I was avoiding posting on Les Valiant's EATCS award and the obvious question about the somewhat odd fact that he hasn't yet been given his Turing Award yet because of the amazingly obvious bias I would have (such as being on the same faculty with him). But now that it's shown up on the complexity blog, I feel unrestricted.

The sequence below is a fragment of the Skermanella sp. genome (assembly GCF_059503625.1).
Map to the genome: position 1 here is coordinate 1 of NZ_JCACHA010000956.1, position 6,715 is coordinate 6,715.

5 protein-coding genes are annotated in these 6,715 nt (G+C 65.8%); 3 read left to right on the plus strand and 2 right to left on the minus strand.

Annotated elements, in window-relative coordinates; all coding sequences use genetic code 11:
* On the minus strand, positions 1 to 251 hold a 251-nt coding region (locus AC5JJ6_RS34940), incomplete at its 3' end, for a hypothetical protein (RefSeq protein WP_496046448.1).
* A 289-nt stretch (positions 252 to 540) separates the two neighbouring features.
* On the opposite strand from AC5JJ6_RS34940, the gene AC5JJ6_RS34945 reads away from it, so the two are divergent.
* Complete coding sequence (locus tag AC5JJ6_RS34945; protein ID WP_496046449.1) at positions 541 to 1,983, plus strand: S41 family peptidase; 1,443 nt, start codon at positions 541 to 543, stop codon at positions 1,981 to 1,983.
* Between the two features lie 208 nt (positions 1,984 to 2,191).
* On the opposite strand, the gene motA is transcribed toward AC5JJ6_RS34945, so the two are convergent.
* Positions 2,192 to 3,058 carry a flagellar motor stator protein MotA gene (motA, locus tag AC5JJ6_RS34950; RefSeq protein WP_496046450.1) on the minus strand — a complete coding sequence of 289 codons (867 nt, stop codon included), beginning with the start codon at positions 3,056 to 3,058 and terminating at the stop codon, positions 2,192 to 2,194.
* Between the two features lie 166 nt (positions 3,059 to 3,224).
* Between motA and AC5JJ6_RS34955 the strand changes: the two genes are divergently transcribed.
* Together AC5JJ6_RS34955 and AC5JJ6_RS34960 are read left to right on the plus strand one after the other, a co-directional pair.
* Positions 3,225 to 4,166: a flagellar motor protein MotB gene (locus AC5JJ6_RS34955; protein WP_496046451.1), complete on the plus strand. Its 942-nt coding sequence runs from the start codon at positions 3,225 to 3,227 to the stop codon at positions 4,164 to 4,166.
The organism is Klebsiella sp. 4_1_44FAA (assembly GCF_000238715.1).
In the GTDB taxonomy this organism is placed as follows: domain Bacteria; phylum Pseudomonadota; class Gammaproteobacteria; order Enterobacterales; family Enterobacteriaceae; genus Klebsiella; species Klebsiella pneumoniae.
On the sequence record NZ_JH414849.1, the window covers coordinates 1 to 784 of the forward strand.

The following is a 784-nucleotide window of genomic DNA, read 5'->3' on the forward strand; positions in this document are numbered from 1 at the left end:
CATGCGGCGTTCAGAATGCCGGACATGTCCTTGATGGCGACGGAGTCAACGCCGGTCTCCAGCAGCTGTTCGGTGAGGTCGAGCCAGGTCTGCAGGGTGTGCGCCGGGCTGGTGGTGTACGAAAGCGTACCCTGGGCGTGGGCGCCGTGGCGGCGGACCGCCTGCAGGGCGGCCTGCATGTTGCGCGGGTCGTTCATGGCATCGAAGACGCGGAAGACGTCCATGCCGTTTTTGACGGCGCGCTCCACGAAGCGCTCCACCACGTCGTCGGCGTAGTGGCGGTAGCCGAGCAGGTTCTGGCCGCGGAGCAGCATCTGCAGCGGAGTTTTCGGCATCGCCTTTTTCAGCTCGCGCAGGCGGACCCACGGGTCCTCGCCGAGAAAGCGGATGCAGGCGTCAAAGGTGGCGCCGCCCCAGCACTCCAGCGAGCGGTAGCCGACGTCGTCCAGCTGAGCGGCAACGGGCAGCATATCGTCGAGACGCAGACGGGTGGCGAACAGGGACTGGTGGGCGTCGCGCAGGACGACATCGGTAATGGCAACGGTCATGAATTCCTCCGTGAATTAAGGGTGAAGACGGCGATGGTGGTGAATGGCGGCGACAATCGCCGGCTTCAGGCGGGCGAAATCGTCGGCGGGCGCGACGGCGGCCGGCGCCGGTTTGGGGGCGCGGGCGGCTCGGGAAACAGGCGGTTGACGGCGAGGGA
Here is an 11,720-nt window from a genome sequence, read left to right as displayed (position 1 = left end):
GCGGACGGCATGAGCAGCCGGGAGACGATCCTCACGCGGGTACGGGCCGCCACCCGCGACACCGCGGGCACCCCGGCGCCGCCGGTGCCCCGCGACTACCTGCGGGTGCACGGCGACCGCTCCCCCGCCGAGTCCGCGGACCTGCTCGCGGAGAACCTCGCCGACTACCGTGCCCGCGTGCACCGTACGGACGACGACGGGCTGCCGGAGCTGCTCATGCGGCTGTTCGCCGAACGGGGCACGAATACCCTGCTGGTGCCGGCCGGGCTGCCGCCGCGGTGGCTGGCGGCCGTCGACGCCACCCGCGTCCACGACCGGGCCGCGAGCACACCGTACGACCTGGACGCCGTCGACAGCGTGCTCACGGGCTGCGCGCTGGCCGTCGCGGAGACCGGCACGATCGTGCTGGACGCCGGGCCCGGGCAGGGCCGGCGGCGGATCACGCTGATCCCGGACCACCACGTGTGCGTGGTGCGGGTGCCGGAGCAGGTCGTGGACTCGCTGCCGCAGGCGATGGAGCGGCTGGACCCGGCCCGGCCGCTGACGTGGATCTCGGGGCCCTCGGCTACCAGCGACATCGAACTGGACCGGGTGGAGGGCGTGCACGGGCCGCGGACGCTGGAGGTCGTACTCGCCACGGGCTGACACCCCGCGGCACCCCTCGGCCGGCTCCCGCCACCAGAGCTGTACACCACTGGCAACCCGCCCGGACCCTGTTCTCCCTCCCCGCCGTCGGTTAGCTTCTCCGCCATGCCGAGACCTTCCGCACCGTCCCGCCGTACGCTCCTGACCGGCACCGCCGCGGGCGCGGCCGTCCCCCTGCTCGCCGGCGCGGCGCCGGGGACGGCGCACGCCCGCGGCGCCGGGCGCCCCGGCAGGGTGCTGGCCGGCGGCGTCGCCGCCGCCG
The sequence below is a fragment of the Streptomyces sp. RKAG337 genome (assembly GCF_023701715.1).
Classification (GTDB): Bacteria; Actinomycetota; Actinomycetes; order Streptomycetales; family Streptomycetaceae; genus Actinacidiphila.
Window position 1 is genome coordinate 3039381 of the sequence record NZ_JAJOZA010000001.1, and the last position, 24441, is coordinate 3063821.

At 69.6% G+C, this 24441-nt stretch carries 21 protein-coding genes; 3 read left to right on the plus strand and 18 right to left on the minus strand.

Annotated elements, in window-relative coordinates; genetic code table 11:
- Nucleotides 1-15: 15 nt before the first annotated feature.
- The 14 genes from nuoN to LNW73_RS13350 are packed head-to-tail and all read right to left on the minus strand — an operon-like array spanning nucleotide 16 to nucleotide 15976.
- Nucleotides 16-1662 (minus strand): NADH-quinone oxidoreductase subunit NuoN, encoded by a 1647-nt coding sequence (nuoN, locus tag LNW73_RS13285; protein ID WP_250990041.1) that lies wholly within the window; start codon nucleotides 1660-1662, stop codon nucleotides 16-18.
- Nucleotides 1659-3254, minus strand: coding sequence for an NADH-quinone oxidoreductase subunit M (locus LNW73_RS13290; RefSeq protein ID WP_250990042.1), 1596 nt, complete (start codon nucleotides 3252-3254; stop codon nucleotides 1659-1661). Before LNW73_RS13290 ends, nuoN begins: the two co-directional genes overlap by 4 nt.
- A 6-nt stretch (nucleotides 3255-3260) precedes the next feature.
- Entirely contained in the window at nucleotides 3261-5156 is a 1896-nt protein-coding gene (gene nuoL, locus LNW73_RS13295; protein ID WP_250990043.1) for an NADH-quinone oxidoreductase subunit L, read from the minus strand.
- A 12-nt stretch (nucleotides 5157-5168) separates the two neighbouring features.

From my standpoint, Les is an "old-school" scientist. He spends a long time thinking very deeply about difficult problems, trying to come up with results or frameworks that will fundamentally change how we think about something. And as the list of his results show (see the complexity blog post and comments; whatever you think Les has done, he's done even more than that), he's been amazingly successful at it; he's had several once-in-a-lifetime results. As part of his style, he doesn't care about his paper count or h-index. This type of science is incredibly risky, and not for everyone. But it's a remarkable example of what's possible.